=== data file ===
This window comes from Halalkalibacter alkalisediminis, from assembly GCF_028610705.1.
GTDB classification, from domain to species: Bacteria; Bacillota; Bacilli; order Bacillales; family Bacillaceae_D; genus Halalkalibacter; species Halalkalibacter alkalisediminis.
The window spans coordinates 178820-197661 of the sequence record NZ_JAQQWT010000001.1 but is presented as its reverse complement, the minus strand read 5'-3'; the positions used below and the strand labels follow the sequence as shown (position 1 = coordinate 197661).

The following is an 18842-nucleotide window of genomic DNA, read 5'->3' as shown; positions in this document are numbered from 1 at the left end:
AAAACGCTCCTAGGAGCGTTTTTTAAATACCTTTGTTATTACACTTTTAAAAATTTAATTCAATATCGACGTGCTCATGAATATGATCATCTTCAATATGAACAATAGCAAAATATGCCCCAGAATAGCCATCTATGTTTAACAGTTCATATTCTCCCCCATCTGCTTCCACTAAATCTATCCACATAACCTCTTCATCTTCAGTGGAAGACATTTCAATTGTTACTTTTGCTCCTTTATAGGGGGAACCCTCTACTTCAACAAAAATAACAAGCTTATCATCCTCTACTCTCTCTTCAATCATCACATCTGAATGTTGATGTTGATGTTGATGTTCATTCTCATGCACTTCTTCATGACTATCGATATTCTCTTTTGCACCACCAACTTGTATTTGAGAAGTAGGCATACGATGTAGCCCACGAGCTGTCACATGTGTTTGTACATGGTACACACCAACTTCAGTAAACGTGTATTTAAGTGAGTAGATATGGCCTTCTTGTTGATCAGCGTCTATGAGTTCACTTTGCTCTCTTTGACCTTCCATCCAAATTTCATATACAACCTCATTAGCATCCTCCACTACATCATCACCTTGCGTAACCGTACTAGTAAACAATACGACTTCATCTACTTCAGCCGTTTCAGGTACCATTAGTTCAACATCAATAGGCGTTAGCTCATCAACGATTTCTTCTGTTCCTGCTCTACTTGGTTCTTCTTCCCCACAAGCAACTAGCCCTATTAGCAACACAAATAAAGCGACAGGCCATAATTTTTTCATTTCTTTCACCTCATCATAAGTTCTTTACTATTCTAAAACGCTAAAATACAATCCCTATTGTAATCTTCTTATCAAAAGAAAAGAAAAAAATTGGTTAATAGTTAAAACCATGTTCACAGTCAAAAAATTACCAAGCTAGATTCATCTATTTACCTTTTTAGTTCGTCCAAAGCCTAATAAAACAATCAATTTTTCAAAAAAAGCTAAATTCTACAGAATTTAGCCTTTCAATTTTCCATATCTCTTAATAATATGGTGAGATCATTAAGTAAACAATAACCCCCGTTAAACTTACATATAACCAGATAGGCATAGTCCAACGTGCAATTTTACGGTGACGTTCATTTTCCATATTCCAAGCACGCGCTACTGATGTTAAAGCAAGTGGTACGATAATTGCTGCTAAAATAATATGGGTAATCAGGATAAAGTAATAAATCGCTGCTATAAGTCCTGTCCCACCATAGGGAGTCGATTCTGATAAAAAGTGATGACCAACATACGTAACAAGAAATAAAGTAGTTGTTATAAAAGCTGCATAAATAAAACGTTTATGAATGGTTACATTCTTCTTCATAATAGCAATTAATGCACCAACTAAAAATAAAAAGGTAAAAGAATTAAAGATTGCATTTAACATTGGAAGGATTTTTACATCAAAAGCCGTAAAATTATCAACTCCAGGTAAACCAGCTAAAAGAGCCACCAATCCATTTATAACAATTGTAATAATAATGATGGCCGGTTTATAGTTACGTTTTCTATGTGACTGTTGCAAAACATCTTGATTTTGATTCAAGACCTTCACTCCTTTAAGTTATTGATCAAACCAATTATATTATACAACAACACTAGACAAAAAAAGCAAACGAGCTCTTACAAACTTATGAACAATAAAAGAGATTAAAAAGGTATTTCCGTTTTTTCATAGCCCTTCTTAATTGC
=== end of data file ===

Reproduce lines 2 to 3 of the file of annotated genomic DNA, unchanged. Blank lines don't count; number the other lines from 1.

GTDB classification, from domain to species: Bacteria; Bacillota; Bacilli; order Bacillales; family Bacillaceae_D; genus Halalkalibacter; species Halalkalibacter alkalisediminis.
The window spans coordinates 178820-197661 of the sequence record NZ_JAQQWT010000001.1 but is presented as its reverse complement, the minus strand read 5'-3'; the positions used below and the strand labels follow the sequence as shown (position 1 = coordinate 197661).